The term intercultural dialogue has become a buzzword at policy level, but there is a pressing need to synchronise the terminology of policymakers with that of academics. An overarching aim of this book is to explore the wide-ranging terminology relevant to intercultural dialogue in order to promote clearer consideration of the underlying issues. More specifically, this book reports the findings of a research project conducted in Japan that brought teaching practice to bear upon some of the main conflicting theoretical perspectives on how value judgment should be managed in foreign language education. At the heart of this issue lies the management of prejudice, which is a key dynamic in intercultural dialogue that brings many other factors into play.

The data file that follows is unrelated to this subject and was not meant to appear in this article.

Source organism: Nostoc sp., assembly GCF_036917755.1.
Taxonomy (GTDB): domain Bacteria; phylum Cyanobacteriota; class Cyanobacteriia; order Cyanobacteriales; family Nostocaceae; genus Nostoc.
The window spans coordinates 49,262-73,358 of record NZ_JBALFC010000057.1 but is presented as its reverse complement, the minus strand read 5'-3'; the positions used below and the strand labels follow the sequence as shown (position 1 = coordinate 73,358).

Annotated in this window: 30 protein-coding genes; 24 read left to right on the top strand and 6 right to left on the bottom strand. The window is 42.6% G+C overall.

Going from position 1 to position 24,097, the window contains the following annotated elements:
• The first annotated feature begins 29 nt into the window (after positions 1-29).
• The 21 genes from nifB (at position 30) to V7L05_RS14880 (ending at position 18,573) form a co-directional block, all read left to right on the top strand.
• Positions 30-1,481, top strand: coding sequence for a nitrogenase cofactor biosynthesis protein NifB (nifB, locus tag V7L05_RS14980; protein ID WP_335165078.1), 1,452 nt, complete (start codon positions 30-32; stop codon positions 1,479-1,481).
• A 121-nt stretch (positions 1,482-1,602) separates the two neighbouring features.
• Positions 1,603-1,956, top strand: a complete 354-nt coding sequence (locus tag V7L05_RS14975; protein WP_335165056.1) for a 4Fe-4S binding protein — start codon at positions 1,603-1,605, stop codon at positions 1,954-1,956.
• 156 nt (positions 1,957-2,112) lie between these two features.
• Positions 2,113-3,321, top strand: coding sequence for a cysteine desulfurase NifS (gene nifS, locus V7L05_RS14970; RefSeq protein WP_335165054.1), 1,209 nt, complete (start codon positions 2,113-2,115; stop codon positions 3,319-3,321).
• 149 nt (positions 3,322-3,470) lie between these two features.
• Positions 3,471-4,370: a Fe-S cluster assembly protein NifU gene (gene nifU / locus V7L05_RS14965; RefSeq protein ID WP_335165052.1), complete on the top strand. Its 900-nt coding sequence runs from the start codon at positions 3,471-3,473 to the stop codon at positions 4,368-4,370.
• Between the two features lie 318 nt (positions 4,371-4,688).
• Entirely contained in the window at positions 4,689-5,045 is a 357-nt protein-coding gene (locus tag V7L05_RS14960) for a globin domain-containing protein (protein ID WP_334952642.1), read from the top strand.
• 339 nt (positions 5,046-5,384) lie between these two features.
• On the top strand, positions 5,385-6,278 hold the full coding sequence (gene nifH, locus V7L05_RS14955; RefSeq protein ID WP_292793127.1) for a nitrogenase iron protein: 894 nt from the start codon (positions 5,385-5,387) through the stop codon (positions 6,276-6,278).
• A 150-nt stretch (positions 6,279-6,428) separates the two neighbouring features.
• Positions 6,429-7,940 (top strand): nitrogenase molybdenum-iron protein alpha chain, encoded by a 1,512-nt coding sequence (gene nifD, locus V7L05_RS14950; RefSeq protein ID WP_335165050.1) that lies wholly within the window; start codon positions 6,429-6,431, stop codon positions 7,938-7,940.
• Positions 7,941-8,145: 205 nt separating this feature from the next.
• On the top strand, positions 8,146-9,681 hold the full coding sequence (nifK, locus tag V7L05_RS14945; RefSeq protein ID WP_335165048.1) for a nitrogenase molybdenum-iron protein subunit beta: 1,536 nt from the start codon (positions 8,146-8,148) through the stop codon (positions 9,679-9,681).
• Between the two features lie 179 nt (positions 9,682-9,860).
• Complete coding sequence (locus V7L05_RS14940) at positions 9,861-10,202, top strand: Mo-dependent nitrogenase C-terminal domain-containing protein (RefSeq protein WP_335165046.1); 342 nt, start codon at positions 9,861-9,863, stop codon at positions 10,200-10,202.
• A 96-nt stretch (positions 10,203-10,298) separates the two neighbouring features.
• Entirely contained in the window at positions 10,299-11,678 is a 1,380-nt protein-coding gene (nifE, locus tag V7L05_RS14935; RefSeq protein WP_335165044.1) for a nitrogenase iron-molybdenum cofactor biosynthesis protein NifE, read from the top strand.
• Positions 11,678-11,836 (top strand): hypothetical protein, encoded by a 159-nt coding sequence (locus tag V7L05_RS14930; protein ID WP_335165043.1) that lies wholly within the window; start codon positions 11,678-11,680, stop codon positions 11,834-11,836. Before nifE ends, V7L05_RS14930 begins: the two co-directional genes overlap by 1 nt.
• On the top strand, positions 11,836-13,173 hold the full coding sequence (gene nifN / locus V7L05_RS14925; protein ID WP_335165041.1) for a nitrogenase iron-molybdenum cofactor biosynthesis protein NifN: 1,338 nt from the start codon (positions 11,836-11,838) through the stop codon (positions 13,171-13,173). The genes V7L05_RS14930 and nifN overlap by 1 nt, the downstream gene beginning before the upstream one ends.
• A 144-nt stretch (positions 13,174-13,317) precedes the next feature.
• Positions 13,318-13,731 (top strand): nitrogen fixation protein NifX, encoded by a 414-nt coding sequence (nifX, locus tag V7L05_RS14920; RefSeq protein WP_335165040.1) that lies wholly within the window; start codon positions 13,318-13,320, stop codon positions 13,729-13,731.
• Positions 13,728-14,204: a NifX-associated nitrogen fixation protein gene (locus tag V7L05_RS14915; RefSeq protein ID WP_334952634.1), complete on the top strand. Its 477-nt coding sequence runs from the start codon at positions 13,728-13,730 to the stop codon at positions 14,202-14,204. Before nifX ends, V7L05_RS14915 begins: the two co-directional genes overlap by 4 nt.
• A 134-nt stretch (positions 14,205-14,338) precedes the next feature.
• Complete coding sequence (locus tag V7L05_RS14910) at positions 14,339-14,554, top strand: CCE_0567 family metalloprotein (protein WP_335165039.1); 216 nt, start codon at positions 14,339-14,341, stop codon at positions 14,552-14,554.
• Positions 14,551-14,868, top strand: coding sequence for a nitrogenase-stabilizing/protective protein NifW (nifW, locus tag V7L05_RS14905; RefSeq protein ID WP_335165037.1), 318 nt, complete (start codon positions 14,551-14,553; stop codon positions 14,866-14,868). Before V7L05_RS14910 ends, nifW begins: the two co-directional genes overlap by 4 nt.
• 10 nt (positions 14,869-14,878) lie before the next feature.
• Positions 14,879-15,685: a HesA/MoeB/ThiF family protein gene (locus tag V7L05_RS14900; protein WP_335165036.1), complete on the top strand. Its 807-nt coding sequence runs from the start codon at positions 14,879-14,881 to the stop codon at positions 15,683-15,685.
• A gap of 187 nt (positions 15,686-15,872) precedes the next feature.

Stephanie Houghton is an Associate Professor in Intercultural Communication in the Faculty of Culture and Education at Saga University in Japan. Her research activities focus on intergroup relations, self and identity in foreign language education and the development of intercultural communicative competence.